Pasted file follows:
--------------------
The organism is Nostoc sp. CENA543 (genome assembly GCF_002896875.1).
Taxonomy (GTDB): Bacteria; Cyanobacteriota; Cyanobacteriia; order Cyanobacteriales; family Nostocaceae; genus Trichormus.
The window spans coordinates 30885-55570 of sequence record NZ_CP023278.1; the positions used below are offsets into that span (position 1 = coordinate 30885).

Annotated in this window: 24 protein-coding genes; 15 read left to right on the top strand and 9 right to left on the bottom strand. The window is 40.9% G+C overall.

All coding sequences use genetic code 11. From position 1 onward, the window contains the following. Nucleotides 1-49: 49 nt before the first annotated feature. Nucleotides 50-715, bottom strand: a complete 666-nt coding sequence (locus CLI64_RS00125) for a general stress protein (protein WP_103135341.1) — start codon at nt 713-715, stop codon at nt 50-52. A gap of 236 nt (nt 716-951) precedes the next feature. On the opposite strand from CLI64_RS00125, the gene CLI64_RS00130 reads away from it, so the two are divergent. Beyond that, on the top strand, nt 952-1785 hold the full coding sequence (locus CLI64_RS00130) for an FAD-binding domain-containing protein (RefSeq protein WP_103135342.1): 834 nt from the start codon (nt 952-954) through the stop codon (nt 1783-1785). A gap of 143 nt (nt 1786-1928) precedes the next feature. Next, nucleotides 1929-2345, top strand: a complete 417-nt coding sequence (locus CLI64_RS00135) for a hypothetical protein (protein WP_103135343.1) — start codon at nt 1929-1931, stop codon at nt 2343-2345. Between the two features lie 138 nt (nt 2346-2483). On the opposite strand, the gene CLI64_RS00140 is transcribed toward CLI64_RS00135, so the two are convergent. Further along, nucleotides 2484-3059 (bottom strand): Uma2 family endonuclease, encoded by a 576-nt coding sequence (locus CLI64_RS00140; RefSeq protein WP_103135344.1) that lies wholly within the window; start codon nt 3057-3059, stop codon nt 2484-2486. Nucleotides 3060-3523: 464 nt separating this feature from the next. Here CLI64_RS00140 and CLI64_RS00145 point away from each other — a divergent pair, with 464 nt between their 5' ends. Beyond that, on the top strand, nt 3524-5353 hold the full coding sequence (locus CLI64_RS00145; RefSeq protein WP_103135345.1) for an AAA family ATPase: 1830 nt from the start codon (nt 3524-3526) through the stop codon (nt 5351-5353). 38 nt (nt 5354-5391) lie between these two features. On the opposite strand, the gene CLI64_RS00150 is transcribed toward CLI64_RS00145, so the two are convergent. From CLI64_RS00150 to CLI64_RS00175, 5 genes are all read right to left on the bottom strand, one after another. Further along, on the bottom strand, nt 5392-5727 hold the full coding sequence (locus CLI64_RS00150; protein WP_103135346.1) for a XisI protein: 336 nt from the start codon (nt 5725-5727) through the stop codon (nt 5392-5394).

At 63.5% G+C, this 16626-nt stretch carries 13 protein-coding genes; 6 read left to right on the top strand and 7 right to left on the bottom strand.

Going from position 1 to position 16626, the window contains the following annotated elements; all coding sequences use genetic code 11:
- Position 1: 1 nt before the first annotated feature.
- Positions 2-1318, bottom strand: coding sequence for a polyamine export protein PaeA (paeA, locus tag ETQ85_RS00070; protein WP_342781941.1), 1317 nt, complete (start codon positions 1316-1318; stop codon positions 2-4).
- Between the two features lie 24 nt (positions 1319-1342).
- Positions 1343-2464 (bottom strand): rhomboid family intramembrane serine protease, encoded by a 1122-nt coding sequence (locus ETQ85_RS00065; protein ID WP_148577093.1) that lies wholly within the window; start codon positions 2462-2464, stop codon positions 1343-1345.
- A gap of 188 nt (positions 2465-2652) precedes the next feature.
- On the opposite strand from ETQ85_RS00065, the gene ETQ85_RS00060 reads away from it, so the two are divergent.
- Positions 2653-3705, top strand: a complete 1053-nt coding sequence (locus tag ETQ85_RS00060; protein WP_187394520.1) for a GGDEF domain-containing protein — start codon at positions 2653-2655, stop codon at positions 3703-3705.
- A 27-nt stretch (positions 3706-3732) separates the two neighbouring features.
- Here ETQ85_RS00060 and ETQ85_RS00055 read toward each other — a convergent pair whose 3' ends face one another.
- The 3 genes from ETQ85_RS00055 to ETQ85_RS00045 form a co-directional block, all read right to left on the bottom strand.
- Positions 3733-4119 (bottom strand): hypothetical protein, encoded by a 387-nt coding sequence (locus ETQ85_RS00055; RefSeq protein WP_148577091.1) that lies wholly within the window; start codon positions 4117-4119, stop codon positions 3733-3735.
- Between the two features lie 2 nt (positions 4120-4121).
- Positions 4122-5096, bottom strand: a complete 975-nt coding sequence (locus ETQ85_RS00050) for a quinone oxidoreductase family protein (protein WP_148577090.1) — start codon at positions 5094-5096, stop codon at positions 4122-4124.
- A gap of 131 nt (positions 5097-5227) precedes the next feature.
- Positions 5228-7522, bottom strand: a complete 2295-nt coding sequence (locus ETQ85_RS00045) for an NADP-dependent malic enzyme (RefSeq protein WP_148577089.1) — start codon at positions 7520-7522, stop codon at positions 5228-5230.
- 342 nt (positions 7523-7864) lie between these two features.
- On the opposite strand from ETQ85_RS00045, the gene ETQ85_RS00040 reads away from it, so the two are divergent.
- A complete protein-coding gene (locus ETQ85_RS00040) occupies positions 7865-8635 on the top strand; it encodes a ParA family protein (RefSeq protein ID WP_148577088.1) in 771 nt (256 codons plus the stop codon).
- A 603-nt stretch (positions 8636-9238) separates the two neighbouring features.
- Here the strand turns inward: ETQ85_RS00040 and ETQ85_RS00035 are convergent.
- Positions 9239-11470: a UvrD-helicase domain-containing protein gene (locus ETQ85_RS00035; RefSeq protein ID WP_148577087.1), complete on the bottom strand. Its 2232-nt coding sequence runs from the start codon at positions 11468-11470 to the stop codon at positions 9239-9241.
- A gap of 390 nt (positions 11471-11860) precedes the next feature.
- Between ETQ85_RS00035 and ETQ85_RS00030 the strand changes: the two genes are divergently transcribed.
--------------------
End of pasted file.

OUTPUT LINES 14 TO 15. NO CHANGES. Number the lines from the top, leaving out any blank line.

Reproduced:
- Positions 2653-3705, top strand: a complete 1053-nt coding sequence (locus tag ETQ85_RS00060; protein WP_187394520.1) for a GGDEF domain-containing protein — start codon at positions 2653-2655, stop codon at positions 3703-3705.
- A 27-nt stretch (positions 3706-3732) separates the two neighbouring features.